Patients' groups say plans by acute hospitals in Glasgow to restrict violent and aggressive patients to emergency treatment only are unworkable.
Recent months have seen Southern General Hospital and the Victoria Infirmary described in Scottish tabloid newspapers as 'battlegrounds'. Over 60 per cent of staff at the hospitals have been attacked, according to a survey by Strathclyde University published last month.
The survey reveals a catalogue of incidents in accident and emergency departments, including staff being threatened with knives and broken bottles, and strangled. In one case a TV was thrown at a nurse and another had her head repeatedly banged against a wall. A staff log of attacks in October describes how a fight broke out in the waiting room of the Victoria Infirmary with four men swearing, shouting, spitting and breaking furniture.
The idea of banning some patients follows a pilot study by South Glasgow University Hospitals trust which has been looking at ways of reducing aggression at both hospitals.
Bernard Scully, the trust's human resources director, said the trust had introduced staff training in violence control, a review of each incident to evaluate causes and to decide if further action is required, examination of environmental factors, public notices, and informing patients of the consequences of any attacks.
He said: 'We have a violence-at-work group and we are looking at the possibility of contacting patients who have been violent and informing them that we would prefer if they sought elective treatment elsewhere, but they can still be treated for emergencies. Banning is not a word we would use but we want to make it clear how strongly we feel.'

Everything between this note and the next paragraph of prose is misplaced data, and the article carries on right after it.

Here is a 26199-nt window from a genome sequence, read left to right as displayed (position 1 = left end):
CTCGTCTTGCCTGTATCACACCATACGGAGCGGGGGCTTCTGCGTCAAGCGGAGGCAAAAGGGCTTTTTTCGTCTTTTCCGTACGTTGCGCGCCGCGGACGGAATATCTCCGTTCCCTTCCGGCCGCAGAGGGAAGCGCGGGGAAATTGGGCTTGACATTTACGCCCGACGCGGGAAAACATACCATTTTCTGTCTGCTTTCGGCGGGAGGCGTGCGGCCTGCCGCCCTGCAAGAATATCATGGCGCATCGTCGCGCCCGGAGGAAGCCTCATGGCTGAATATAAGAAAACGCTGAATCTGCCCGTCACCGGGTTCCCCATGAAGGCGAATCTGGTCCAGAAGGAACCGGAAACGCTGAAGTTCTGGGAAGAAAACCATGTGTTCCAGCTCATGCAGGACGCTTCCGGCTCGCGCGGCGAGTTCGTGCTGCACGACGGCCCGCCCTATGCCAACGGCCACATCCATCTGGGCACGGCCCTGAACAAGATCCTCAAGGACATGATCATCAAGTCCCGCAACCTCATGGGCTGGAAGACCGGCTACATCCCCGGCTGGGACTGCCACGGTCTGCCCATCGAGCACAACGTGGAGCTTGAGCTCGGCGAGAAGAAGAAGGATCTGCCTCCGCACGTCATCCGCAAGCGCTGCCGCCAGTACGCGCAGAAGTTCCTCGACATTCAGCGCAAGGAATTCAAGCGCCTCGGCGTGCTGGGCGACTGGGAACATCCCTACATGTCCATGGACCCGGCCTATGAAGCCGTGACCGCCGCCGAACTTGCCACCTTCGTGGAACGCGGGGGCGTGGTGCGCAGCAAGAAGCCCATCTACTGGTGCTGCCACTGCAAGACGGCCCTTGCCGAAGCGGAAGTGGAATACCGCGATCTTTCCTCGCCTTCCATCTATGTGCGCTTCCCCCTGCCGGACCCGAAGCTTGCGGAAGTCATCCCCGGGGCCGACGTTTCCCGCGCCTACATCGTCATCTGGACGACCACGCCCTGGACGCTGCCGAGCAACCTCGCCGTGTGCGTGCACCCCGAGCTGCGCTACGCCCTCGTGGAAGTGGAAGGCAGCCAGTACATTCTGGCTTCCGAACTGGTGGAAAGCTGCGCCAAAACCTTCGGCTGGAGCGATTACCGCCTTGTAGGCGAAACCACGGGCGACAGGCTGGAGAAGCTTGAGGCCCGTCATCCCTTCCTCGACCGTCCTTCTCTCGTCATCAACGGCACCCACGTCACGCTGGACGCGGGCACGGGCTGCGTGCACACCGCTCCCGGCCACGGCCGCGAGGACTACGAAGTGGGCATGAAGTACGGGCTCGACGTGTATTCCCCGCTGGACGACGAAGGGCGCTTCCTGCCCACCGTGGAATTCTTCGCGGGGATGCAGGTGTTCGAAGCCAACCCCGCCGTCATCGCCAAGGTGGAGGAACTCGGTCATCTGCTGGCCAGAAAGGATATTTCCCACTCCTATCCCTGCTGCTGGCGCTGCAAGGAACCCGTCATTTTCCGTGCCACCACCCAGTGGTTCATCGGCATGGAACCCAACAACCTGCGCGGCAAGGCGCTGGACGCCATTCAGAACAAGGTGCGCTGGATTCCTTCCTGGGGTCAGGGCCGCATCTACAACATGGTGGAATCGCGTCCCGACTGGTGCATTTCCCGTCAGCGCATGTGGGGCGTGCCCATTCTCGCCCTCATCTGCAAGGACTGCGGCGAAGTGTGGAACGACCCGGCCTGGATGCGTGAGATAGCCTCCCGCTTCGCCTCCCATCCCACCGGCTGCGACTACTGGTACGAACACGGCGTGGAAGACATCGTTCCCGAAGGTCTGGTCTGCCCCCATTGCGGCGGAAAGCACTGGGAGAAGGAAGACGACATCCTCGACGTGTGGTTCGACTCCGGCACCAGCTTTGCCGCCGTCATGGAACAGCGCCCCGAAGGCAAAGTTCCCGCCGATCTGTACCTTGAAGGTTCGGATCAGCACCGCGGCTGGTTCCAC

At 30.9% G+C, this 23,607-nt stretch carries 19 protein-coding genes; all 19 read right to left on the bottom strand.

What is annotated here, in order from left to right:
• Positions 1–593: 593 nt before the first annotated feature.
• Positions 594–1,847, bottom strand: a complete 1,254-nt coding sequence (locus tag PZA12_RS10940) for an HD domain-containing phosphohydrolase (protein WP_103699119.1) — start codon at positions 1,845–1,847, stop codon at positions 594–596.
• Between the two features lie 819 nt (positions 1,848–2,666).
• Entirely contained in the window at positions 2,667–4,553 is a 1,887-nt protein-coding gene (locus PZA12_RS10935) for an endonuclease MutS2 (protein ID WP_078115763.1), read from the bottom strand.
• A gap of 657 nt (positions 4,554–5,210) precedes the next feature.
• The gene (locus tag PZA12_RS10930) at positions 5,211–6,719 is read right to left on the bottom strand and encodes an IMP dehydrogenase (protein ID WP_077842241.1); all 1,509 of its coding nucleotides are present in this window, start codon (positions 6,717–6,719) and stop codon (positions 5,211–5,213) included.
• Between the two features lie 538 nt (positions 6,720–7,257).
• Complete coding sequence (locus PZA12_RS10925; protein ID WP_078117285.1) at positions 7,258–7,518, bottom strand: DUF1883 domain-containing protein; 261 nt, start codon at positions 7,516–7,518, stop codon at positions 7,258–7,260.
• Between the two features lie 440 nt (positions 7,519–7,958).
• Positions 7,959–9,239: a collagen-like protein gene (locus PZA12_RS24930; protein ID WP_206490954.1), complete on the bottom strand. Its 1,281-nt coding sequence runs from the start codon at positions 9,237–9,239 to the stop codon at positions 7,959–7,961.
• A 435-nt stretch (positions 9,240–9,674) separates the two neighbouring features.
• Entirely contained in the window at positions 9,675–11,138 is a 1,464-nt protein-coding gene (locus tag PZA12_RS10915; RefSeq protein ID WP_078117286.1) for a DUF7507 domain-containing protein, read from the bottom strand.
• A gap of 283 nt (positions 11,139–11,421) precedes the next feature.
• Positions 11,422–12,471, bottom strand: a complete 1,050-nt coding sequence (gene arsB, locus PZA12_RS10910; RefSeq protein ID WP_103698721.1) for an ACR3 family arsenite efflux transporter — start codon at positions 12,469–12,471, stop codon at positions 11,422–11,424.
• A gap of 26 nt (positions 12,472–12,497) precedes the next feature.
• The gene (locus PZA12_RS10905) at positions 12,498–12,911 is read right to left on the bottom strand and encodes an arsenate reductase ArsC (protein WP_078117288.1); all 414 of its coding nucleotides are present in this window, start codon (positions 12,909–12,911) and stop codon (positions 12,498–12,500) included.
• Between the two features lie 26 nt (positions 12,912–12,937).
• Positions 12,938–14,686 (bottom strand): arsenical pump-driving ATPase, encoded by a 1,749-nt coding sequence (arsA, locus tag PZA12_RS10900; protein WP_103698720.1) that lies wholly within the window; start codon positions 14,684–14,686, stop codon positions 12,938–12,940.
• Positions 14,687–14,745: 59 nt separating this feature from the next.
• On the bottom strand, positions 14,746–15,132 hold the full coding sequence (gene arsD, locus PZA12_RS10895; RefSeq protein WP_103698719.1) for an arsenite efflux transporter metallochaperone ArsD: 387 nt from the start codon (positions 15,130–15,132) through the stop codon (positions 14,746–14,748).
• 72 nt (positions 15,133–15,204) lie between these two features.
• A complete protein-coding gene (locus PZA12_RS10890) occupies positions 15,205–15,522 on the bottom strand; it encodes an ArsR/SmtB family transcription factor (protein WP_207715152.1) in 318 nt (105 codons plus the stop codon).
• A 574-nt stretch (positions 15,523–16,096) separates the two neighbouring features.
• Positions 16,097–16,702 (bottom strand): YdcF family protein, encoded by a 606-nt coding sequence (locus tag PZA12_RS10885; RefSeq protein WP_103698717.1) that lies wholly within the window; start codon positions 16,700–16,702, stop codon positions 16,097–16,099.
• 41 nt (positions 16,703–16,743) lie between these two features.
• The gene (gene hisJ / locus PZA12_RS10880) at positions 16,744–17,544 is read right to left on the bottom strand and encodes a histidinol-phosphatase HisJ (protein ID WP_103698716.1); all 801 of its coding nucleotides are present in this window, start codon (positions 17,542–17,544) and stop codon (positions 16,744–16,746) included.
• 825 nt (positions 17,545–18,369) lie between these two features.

Unison head of health in Scotland Jim Devine, said: 'We do not have a problem with banning these patients from hospitals for elective treatment. This kind of behaviour is completely unacceptable.'
But Pat Dawson, director of the Scottish Association of Health Councils, said total bans would not work: 'I have no idea how a patient with that kind of background would access elective care in another hospital. In Glasgow where would a patient go? Trusts have to work with individuals. I think this sort of approach could result in legal problems.'
Over 200 nurses and medical staff at South Tees Acute Hospitals trust on Teesside are being trained in self-defence methods, conflict management and 'breakaway techniques' by Cleveland Police after a steep rise in assaults.